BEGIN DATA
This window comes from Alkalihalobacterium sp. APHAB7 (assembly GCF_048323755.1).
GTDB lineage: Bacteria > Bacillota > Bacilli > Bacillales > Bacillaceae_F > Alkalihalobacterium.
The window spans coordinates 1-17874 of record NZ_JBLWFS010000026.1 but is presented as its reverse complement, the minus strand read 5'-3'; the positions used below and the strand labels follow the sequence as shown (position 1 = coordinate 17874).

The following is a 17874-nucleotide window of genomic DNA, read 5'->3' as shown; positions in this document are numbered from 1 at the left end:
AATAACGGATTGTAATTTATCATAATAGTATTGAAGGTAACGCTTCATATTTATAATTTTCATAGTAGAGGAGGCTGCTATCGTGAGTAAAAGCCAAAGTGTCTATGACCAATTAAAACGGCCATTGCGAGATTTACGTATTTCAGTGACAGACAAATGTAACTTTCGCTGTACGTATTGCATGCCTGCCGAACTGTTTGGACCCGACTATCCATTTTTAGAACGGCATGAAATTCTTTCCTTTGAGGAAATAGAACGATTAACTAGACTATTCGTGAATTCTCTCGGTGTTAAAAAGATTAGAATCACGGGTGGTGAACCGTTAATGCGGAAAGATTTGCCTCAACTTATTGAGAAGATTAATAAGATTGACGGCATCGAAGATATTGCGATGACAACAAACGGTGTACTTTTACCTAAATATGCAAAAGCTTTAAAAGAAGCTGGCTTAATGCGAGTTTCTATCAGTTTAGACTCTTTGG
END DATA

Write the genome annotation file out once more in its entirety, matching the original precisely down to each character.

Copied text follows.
This window comes from Alkalihalobacterium sp. APHAB7 (assembly GCF_048323755.1).
GTDB lineage: Bacteria > Bacillota > Bacilli > Bacillales > Bacillaceae_F > Alkalihalobacterium.
The window spans coordinates 1-17874 of record NZ_JBLWFS010000026.1 but is presented as its reverse complement, the minus strand read 5'-3'; the positions used below and the strand labels follow the sequence as shown (position 1 = coordinate 17874).

The following is a 17874-nucleotide window of genomic DNA, read 5'->3' as shown; positions in this document are numbered from 1 at the left end:
AATAACGGATTGTAATTTATCATAATAGTATTGAAGGTAACGCTTCATATTTATAATTTTCATAGTAGAGGAGGCTGCTATCGTGAGTAAAAGCCAAAGTGTCTATGACCAATTAAAACGGCCATTGCGAGATTTACGTATTTCAGTGACAGACAAATGTAACTTTCGCTGTACGTATTGCATGCCTGCCGAACTGTTTGGACCCGACTATCCATTTTTAGAACGGCATGAAATTCTTTCCTTTGAGGAAATAGAACGATTAACTAGACTATTCGTGAATTCTCTCGGTGTTAAAAAGATTAGAATCACGGGTGGTGAACCGTTAATGCGGAAAGATTTGCCTCAACTTATTGAGAAGATTAATAAGATTGACGGCATCGAAGATATTGCGATGACAACAAACGGTGTACTTTTACCTAAATATGCAAAAGCTTTAAAAGAAGCTGGCTTAATGCGAGTTTCTATCAGTTTAGACTCTTTGG